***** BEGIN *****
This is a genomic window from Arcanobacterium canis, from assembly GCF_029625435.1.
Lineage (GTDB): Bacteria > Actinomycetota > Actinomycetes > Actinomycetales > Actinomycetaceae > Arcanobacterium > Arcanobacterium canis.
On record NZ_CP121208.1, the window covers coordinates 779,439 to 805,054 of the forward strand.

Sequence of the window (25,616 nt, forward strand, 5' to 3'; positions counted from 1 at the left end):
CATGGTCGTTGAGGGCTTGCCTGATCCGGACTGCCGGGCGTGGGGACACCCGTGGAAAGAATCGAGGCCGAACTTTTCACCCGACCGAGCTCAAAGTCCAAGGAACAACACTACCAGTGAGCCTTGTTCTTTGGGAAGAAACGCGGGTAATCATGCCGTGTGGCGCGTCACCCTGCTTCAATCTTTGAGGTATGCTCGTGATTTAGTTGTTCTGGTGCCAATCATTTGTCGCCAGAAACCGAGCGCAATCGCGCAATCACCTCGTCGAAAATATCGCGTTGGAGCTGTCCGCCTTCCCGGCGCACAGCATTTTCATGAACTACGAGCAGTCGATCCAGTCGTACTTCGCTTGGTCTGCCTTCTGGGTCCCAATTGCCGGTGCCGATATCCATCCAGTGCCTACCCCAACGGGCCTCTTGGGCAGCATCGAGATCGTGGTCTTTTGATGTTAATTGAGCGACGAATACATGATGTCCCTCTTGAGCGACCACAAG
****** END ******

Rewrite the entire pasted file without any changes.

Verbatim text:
This is a genomic window from Arcanobacterium canis, from assembly GCF_029625435.1.
Lineage (GTDB): Bacteria > Actinomycetota > Actinomycetes > Actinomycetales > Actinomycetaceae > Arcanobacterium > Arcanobacterium canis.
On record NZ_CP121208.1, the window covers coordinates 779,439 to 805,054 of the forward strand.

Sequence of the window (25,616 nt, forward strand, 5' to 3'; positions counted from 1 at the left end):
CATGGTCGTTGAGGGCTTGCCTGATCCGGACTGCCGGGCGTGGGGACACCCGTGGAAAGAATCGAGGCCGAACTTTTCACCCGACCGAGCTCAAAGTCCAAGGAACAACACTACCAGTGAGCCTTGTTCTTTGGGAAGAAACGCGGGTAATCATGCCGTGTGGCGCGTCACCCTGCTTCAATCTTTGAGGTATGCTCGTGATTTAGTTGTTCTGGTGCCAATCATTTGTCGCCAGAAACCGAGCGCAATCGCGCAATCACCTCGTCGAAAATATCGCGTTGGAGCTGTCCGCCTTCCCGGCGCACAGCATTTTCATGAACTACGAGCAGTCGATCCAGTCGTACTTCGCTTGGTCTGCCTTCTGGGTCCCAATTGCCGGTGCCGATATCCATCCAGTGCCTACCCCAACGGGCCTCTTGGGCAGCATCGAGATCGTGGTCTTTTGATGTTAATTGAGCGACGAATACATGATGTCCCTCTTGAGCGACCACAAG